The dig site itself is located about 7 miles the east of Gazipasa. Antiochia ad Cragum has also been called Antiochetta and Antiohia Parva which basically translate to ‘little Antiochia’. Its name ‘Cragum’ comes from its position on the Cragus mountain overlooking the coast. It is located in the area of modern Guney about 12km from the modern City of Gazipasa. The city was officially founded by Antiochis IV around 170 BC when he came to rule over Rough Cilicia. The site covers an area of around three hectares and contains the remains of baths, market places, colonnaded streets with a gateway, an early Christian basilica, monumental tombs, a Temple and several structures which are yet to be identified. Excavations are currently being undertaken by the Antiochia ad Cragum Archaeological Research Project headed by the University of Nebraska-Lincoln.
The site and its harbour likely served as one of the many havens for Cilician pirates along the South Anatolian coast, likely because of its small coves and hidden inlets. Unfortunately no definite pirate remains are visible in the modern day. Its pirate past ended with Pompey’s victory in the first century BC and the take over by Antiochis IV. Initial occupation appears to have occurred in the Classical and Hellenistic periods followed by a surge of activity in these Roman periods. The city itself was built on the sloping ground that comes down from the Taurus mountain range which terminates at the shore creating steep cliffs; in some places several hundred metres high. The temple complex is situated on the highest point of the city and most of the building material remains though in a collapsed state. There is also evidence of a gymnasium complex nearby.
The harbour at Antiochia ad Cragum measures about 250,000m squared and is one of the few large, safe harbours along the coast between Alanya and Selinus. On its Eastern side are two small coves suitable for one or two ships but with limited opportunity for shipping and fishing due to wave activities. The area is well situated as a defensible position against invaders. Recent Terrestrial survey at Antiochia ad Cragum has had emphasis on finding evidence of pirate activity which has been limited, but it has turned up Pottery principally from the Byzantine Period with additional pottery from the late Bronze Age, the Hellenistic and some from the Roman periods. There is little evidence of pre-Roman occupation at the fortress or pirate’s cove at Antiochia ad Cragum. Banana terracing may have caused much of the evidence to have been erased. The maritime survey has turned up shipping jars, transport Amphoraes and anchors from the Byzantine, Roman and Hellenistic periods as well as a range of miscellaneous items. The assemblage appears to indicate early activity to the West of the harbour moving East over time.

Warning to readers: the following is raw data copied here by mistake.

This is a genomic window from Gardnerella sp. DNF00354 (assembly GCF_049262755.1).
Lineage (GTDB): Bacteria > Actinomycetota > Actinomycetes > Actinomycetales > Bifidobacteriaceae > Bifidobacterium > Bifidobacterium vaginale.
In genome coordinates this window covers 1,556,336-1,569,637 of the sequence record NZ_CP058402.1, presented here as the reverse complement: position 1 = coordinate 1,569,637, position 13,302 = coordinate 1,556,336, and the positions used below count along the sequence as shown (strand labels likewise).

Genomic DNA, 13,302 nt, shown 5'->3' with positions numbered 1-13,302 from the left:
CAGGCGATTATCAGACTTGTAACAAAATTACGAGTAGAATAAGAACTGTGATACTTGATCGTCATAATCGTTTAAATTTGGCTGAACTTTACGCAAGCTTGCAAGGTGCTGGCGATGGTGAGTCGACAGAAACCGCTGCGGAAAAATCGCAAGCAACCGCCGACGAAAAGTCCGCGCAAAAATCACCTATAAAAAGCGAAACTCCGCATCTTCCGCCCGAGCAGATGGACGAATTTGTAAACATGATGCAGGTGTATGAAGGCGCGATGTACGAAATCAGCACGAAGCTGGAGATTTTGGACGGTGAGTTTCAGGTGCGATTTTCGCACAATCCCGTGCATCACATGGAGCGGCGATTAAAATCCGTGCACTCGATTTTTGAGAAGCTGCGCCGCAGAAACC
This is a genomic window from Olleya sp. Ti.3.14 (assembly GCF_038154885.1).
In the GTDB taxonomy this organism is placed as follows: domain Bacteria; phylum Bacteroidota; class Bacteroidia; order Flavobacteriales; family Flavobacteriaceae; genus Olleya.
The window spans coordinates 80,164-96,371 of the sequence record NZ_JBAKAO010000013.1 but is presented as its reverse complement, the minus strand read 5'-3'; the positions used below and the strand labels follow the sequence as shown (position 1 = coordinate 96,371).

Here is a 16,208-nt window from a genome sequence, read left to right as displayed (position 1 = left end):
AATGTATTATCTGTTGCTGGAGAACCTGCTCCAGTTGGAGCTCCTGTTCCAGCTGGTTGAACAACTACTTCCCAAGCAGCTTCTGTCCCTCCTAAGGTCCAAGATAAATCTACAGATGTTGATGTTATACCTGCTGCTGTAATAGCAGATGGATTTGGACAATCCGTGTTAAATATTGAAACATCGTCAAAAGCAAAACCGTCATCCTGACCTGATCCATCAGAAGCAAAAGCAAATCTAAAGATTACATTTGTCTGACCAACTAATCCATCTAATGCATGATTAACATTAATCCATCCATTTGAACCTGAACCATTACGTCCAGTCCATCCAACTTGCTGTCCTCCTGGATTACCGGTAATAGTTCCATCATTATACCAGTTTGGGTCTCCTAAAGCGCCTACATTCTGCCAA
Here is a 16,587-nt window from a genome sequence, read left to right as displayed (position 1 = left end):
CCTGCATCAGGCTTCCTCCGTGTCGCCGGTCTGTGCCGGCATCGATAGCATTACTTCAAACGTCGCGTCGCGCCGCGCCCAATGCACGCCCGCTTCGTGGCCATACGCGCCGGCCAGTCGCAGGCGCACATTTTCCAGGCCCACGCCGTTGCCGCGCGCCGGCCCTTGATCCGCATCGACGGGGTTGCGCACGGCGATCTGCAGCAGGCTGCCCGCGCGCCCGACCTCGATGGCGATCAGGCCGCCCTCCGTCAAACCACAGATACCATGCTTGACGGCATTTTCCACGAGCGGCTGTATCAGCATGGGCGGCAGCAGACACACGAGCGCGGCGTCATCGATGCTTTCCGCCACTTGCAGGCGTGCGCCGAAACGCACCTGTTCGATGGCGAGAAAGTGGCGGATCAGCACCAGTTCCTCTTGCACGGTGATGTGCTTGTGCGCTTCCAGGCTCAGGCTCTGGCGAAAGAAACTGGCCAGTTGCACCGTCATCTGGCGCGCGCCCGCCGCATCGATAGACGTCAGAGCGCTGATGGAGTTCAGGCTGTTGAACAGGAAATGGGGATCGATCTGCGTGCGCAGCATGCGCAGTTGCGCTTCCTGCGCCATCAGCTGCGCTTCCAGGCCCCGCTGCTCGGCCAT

So that’s the site. Now to what I am doing because this is my blog! We have started a new trench at the back of the temple which is abutted by the temple wall and a neighbouring trench. So far we have uncovered all the steps down to the base of the temple, which isn’t bad for a week or so’s work if i do say so myself. We have a wall running oddly through the middle of the trench with a channel situated about two thirds down. Tomorrow I intend to investigate this channel but it looks like some form of drainage system. We also have stone and mortar strangely situated alongside the south edge of the trench which we can see also in the abutting trench but here it seems to lose uniformity. MMMM, questions arise. Well we continue in the hope of answering them!
Elsewhere we have two of the boys excavating the West side of the temple and the some others starting a new trench in which we have thus far found a snake, a frog and several snake eggs. A goat was also found in my trench but that was cheekily put there by the site foreman while I wasn’t looking! Sufficed to say I got a bit of a fright…
We have found several coins and a mountain of pottery as usual in addition to glass and tiles. We also have a Turkish team restoring the mosaic down the hill which is probably the largest mosaic in Turkey. And a team from Clark university drawing and recording the huge number of marble blocks in our block field so that one day work can begin on restoring the temple! Very exciting.
That’s the start of it. More soon. Now though it is time for dinner at a lovely little restaurant and bar owned by an English Expat which acts as our home away from home. Dig Hard and Live Free!
- Archaeology Travel Blog: Istanbul pt. 1 (graecomuse.wordpress.com)
- Archaeological Travel Blog: Istanbul Part 2 (graecomuse.wordpress.com)
- Piracy in the Ancient Mediterranean (graecomuse.wordpress.com)
- Silchester Iron Age finds reveal secrets of pre-Roman Britain (guardian.co.uk)
- You Must See Aphrodisias, Turkey (daydreamtourist.com)